Synergy Wave System

August 10, 2019

Indian Supply Chain for the Solar Energy Sector

Indian Supply Chain for the Solar Energy Sector

Self-sufficiency in energy is crucial for any country when it comes to socio-economic development. India’s rapid industrialization and modernization has fuelled economic growth, which has put tremendous pressure on the nation’s energy demand. Solar is the preferred option, for its virtually limitless supply, and its highest band of average annual solar energy globally. But where is India headed when it comes to drawing up and implementing a robust supply chain for such an aggressive vision? Let’s try and answer that question.

Government of India set up Jawaharlal Nehru National Solar Mission (JNNSM) with a key objective of setting up and sustaining a strong manufacturing base for solar energy in India. Coupled with high employment generation and relatively low costs for manufacturing, this is supposedly of strategic nature, also because the National Manufacturing Policy identifies solar energy sector with strategic significance, along with Defence, Aerospace and Telecom.

Solar energy demand and supply are of primarily two categories, photovoltaic and thermal. Although, in the last few years, the demand for both photovoltaic and thermal has seen a staggering rise in the country (mainly thanks to numerous central and state-backed initiatives), Indian manufacturers are facing stiff competition from foreign suppliers due to lower interest costs, overcapacity and far better subsidies as compared to India. China, for example, has managed to capture 60-70 per cent of the global solar market because of favourable policies offered by its government.

Key Issues in Solar Supply Chain

The backbone of any solid supply chain lies in not only a cost effective supply of raw materials but also in increasing the efficiency of the production process and rationalizing raw material inventory. The Indian manufacturing of solar modules has been by-and-large dependent on foreign imports of critical raw materials. On the other hand, finished products are primarily exported to developed western markets. There is tremendous scope in optimizing the supply chain to make the Indian manufacturers run on optimal levels of efficiency and cost effectiveness. Other than raw material supply, other issues that are being faced are technology sourcing and development, proper manufacturing knowhow, skilled manpower, ongoing investment in R&D, and implementation of global industry standards.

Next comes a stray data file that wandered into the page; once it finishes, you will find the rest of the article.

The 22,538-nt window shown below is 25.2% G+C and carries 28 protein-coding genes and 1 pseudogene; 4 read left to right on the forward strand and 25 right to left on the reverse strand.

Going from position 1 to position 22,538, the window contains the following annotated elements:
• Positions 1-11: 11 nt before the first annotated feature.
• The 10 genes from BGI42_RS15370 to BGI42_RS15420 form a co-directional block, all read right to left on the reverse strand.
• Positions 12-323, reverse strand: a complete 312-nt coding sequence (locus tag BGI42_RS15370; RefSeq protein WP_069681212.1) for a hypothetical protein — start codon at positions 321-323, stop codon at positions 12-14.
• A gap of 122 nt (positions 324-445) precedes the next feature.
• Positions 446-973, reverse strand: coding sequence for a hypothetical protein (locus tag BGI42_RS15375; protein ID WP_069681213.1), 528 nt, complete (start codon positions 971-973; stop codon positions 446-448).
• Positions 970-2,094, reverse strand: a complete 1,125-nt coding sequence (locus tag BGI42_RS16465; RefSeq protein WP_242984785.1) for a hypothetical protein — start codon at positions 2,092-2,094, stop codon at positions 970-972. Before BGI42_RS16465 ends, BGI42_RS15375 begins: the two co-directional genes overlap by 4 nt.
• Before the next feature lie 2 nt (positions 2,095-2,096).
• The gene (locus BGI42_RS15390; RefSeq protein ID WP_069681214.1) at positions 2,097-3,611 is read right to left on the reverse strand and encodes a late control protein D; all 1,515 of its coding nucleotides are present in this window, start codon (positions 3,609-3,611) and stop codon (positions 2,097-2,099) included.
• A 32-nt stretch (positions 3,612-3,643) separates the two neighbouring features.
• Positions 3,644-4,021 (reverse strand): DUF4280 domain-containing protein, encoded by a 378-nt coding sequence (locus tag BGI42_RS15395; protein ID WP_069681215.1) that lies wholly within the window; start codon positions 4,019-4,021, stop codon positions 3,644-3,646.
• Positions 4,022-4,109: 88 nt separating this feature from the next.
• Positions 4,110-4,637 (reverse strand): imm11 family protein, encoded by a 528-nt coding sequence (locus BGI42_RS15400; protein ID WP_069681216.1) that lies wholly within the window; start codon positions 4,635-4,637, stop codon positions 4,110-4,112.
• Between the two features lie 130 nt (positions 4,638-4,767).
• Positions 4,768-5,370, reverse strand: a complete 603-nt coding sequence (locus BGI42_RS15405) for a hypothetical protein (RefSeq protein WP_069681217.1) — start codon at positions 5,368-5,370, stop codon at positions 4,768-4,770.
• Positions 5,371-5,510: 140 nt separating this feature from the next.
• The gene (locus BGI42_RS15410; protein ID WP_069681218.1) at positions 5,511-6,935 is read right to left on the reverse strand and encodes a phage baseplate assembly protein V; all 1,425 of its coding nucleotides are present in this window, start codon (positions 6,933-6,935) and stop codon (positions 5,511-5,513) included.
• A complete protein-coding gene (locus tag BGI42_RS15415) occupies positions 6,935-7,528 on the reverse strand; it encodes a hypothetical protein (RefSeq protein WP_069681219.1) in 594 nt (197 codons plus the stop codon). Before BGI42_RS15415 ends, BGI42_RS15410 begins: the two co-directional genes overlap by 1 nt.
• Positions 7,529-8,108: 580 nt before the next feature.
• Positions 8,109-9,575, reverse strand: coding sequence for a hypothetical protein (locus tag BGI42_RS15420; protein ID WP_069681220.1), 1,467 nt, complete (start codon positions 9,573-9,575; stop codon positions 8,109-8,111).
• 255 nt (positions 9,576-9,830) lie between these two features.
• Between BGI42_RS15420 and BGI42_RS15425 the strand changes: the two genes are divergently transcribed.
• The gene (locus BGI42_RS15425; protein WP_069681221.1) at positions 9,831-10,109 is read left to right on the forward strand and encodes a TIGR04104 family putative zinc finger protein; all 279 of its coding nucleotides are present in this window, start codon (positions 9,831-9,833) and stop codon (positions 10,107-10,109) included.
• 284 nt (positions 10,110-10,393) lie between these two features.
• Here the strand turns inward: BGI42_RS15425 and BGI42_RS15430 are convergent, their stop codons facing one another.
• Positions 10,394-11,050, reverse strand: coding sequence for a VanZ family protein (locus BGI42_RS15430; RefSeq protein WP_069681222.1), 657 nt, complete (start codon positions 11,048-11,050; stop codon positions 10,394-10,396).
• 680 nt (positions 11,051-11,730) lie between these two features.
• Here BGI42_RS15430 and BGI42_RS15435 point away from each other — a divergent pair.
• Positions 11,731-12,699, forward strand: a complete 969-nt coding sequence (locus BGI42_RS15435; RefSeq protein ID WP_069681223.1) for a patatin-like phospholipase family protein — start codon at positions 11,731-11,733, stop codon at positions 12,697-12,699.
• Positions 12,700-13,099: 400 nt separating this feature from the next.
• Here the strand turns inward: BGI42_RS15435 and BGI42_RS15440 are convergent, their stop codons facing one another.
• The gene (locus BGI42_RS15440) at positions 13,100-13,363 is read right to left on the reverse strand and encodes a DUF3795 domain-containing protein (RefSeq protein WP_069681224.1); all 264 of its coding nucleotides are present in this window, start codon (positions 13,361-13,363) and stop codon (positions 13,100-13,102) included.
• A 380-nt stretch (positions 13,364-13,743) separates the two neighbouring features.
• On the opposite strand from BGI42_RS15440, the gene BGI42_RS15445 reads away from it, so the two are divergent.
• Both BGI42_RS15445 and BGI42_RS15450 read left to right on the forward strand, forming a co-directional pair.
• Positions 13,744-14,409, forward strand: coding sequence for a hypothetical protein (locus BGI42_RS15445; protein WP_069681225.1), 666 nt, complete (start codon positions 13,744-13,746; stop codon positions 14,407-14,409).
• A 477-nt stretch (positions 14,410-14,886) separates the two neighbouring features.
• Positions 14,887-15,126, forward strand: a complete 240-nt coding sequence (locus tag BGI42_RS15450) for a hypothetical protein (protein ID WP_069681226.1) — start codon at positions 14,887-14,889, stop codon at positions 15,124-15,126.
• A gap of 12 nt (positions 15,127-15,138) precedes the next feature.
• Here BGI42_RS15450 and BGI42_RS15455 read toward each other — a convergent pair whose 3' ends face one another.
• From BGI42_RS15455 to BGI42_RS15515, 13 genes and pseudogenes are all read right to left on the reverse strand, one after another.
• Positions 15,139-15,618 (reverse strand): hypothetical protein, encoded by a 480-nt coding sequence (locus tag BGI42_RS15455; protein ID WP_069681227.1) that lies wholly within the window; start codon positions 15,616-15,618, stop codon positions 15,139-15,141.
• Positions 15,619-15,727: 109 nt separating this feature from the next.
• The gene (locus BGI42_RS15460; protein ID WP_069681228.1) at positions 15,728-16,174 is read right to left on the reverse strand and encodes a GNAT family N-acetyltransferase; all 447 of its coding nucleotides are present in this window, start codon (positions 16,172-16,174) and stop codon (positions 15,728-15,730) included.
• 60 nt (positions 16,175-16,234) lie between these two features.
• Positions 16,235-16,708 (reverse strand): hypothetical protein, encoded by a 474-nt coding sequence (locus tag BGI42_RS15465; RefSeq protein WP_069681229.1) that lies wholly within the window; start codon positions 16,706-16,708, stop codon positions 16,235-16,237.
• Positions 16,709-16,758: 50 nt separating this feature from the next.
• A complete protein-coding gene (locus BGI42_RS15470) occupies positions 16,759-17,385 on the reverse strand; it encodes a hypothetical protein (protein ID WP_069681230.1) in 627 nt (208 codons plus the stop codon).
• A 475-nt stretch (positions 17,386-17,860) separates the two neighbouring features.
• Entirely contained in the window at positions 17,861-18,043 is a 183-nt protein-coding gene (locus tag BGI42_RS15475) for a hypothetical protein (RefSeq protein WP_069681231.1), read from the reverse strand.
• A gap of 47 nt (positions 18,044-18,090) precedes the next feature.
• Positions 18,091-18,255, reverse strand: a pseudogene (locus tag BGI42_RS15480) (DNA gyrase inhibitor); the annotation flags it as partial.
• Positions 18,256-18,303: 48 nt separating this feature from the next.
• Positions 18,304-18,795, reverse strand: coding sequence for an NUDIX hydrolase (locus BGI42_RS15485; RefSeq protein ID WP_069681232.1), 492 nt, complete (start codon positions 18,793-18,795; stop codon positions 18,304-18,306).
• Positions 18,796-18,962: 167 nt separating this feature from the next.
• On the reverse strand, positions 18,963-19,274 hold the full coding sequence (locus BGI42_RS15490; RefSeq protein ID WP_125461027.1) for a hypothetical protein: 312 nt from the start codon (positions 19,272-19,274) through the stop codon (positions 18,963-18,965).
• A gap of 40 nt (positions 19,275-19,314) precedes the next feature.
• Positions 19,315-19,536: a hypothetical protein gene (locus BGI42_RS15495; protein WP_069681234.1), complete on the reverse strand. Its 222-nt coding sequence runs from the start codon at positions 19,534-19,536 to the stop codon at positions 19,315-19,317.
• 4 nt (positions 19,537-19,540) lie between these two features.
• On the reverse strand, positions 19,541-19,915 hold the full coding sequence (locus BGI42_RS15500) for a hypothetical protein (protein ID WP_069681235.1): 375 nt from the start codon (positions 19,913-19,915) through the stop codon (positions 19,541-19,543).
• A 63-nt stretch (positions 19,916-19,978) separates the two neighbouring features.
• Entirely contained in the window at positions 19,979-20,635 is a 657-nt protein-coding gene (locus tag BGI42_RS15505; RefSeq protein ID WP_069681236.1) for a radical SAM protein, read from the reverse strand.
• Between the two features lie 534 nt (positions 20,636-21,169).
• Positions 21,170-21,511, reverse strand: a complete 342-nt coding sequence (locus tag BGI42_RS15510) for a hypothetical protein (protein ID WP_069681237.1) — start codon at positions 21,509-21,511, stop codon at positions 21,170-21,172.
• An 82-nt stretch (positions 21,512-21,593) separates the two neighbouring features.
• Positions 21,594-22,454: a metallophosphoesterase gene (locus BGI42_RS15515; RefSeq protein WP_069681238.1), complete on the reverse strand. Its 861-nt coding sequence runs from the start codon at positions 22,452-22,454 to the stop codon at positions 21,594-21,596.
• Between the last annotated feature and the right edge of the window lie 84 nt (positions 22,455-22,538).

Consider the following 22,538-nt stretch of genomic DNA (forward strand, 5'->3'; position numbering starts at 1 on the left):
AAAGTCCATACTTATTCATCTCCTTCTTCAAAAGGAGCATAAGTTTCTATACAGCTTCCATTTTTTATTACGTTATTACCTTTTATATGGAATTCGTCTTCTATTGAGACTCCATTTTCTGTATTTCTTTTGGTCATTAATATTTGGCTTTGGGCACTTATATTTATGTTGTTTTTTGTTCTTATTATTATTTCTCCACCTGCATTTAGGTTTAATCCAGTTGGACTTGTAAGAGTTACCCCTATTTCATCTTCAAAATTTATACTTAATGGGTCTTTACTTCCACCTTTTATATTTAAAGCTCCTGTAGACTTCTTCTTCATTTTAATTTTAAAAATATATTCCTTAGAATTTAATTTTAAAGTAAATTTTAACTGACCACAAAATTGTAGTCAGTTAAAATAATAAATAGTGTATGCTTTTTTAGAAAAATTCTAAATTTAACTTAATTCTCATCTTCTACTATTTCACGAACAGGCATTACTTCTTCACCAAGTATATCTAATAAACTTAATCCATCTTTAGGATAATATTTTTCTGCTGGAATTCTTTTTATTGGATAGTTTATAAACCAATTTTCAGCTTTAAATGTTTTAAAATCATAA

Benchmarking the Supply Chain

For the next 10 years, India’s solar requirement is slated to grow by 40 per cent year-on-year. This will put added pressure on the existing value chain for calling for better efficiency. However, if planned and executed in a thought-out way, India can become one of the most competitive solar manufacturers and exporters in the world. Indian solar industry standards, if benchmarked against their global counterparts, show a massive gap in where we must be in order to compete globally. Total project cost in India is higher by 15-20 per cent as compared to their Chinese and other Asian counterparts because of factors like acquisition of land and infrastructure cost being higher in India. On the contrary, Chinese government allots land for solar projects at subsidized rates with infrastructure costs included. Project loans are at nearly 15 per cent interest rate, with shorter duration, as opposed to China and US companies offering loans at 0-5 per cent with longer loan tenures. Raw material cost in India is higher as mostly all components are imported. While China and other Asian countries tend to keep this cost low as raw material is locally manufactured. Add to this India’s virtually zero export-import benefits and poor infrastructure of logistics and we have high costs of capital and no support-ecosystem.

Securing a Robust Supply Chain

An optimal supply chain is the need of the hour for a bright future of the renewable energy sector in India. And this squarely rests on a low-cost yet efficient manufacturing base. A structured approach will make Indian manufacturing units competitive domestically as well as globally. Additionally, while the capacity of solar plants in India is growing, they are a long shot from being compared to multi-Gw capacity plants around the world. This greatly compromises India’s position to bargain for sourcing and marketing. On the contrary, in increased capacity plants, we can look at optimized capital costs, better turnover and efficiency.

India has the potential to become the solar capital of the world. However, there needs to be a structured, multi-level approach in becoming so. Government support will play a crucial role in getting India to where it can be. Lower taxes, lower cost financing, increased subsidies, priority sector lending are all going to play key factors in the next few years.